Courtesy of University of York:
Scientists at the University of York today report the development of hemp plants with a dramatically increased content of oleic acid.
The new oil profile results in an attractive cooking oil that is similar to olive oil in terms of fatty acid content having a much longer shelf life as well as greater heat tolerance and potentially more industrial applications.
Researchers in the Centre for Novel Agricultural Products (CNAP) in the Department of Biology at York say that high oleic acid varieties are a major step towards developing hemp as a commercially attractive break crop for cereal farmers. The research is published in Plant Biotechnology Journal.
Using fast-track molecular plant breeding, the scientists selected hemp plants lacking the active form of an enzyme involved in making polyunsaturated fatty acids. These plants made less poly-unsaturated fatty acids and instead accumulated higher levels of the mono-unsaturated oleic acid. The research team used conventional plant breeding techniques to develop the plants into a “High Oleic Hemp” line and higher oleic acid content was demonstrated in a Yorkshire field trial.
Oil from the new line was almost 80 per cent oleic acid, compared with typical values of less than 10 per cent in the standard hemp line. This high mono-unsaturated/low poly-unsaturated fatty acid profile increases the oil’s thermal stability and oil from the new line was shown to have around five times the stability of standard hemp oil. This not only makes the oil more valuable as a cooking oil but also increases its usefulness for high temperature industrial processes.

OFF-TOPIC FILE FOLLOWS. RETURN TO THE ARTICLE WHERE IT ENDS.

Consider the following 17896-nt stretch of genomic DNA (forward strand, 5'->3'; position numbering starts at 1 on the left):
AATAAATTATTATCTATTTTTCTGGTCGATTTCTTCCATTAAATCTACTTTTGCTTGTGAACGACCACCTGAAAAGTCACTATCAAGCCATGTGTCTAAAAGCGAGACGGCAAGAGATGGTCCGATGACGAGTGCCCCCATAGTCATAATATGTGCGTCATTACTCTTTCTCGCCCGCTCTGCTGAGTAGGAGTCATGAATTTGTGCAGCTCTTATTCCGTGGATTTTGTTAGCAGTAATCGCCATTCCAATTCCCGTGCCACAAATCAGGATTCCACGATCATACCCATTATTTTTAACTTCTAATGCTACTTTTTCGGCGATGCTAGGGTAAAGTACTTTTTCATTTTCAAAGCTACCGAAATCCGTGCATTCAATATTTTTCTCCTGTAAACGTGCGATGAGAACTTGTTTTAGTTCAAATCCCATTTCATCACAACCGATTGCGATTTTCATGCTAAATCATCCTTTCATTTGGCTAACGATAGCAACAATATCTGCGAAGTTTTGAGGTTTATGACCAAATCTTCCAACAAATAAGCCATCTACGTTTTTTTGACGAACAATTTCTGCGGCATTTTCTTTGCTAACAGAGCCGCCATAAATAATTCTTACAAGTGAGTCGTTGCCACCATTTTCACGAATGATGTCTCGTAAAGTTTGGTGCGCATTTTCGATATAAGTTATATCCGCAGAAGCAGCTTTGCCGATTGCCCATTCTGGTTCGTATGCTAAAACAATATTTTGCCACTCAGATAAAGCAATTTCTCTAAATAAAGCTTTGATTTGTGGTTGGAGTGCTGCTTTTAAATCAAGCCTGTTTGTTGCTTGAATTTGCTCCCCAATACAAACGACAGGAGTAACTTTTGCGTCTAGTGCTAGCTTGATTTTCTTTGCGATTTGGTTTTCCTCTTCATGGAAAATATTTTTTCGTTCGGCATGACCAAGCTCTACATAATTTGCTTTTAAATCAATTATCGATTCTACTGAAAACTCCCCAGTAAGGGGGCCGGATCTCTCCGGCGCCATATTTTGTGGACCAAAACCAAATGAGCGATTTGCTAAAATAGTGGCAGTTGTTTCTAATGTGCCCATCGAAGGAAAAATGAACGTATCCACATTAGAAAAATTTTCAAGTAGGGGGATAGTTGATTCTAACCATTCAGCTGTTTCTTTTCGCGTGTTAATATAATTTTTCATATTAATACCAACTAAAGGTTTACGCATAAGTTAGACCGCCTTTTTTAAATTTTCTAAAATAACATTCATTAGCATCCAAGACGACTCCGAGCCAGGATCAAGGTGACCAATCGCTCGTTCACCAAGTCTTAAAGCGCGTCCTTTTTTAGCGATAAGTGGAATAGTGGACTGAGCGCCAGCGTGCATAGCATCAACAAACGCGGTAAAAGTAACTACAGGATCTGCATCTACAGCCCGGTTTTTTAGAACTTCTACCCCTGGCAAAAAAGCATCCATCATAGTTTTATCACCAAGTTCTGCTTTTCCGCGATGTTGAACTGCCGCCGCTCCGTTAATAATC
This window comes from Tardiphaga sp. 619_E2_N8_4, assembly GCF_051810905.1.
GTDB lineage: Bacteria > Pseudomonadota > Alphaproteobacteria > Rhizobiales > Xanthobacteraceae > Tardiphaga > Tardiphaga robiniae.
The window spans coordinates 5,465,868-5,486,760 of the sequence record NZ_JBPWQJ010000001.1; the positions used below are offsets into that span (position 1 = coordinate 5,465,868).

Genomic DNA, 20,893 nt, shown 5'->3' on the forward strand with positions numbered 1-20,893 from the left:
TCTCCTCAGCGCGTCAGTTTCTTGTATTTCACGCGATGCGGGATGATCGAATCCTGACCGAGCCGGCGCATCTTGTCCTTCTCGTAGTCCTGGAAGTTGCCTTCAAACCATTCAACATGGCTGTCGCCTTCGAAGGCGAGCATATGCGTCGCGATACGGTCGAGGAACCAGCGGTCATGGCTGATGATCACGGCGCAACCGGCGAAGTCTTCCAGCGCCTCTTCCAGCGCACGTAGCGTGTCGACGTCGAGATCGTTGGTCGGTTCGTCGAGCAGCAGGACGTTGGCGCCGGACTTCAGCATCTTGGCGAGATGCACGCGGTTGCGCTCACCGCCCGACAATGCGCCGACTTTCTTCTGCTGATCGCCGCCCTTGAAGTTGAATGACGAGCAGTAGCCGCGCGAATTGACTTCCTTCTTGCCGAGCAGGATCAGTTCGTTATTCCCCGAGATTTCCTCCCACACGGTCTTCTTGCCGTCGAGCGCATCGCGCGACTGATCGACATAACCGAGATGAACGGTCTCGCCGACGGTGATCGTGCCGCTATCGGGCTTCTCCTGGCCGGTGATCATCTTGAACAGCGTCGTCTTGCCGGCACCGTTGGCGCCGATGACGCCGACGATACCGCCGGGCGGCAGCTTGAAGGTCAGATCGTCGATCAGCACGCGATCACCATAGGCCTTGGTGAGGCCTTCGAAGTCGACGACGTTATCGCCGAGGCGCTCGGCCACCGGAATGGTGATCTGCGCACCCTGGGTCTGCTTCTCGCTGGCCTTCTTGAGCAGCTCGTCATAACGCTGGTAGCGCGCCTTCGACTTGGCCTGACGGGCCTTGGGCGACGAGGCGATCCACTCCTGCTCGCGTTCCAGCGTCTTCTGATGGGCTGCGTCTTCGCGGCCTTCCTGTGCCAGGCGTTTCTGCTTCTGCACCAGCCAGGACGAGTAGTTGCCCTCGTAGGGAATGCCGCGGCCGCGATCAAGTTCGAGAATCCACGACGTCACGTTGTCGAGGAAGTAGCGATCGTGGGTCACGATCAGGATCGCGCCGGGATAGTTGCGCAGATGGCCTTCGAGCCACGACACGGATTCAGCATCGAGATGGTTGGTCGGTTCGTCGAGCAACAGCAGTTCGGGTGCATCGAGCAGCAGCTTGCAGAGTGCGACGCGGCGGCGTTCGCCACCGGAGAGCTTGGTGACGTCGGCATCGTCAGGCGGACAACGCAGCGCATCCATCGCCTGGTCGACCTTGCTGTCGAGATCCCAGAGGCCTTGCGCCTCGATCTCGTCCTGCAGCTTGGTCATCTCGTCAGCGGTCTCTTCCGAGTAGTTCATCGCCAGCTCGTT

As oilseed rape faces declining yields and increasing attacks from pest and disease, UK farming needs another break crop to ensure the sustainability of its agriculture and maintain cereal yields. An improved hemp crop, yielding high quality oil would provide an excellent alternative. Hemp is a low-input crop and is also dual-purpose, with the straw being used as a fibre (for bedding, composites and textiles), for biomass and as a source of high value waxes and secondary metabolites.
Professor Ian Graham, from CNAP, said: “The new line represents a major improvement in hemp as an oil crop. Similar developments in soybean and oilseed rape have opened up new markets for these crops, due to the perceived healthiness and increased stability of their oil.”
In 2014 field trials of the new High Oleic Hemp are being rolled out across Europe in order to establish agronomic performance and yield under a range of environmental conditions in advance of launching a commercial crop.
Notes to editors:
“Targeted mutation of delta 12 and delta 15 desaturase genes in hemp produce major alterations in seed fatty acid composition including a high oleic hemp” by Monika Beileka et al. will be published by the Plant Biotechnology Journal on 10 February 2014.
For a copy of the paper, visit http://onlinelibrary.wiley.com/journal/10.1111/(ISSN)1467-7652/earlyviewPhotographs to accompany this news release can be downloaded from http://www.york.ac.uk/news-and-events/news/2014/research/hemp/hemp-gallery
The Centre for Novel Agricultural Products (CNAP) is an award winning strategic research centre based in the Department of Biology at the University of York. CNAP is dedicated to realising the potential of plants as renewable, low-cost factories that produce high-value chemicals and biofuels. Laboratory based discoveries are translated into practice in partnership with industry. http://www.york.ac.uk/org/cnap/
Financial support for this work came from the UK Technology Strategy Board, the EU 7th Framework Programme and from the Garfield Weston Foundation to the Centre for Novel Agricultural Products.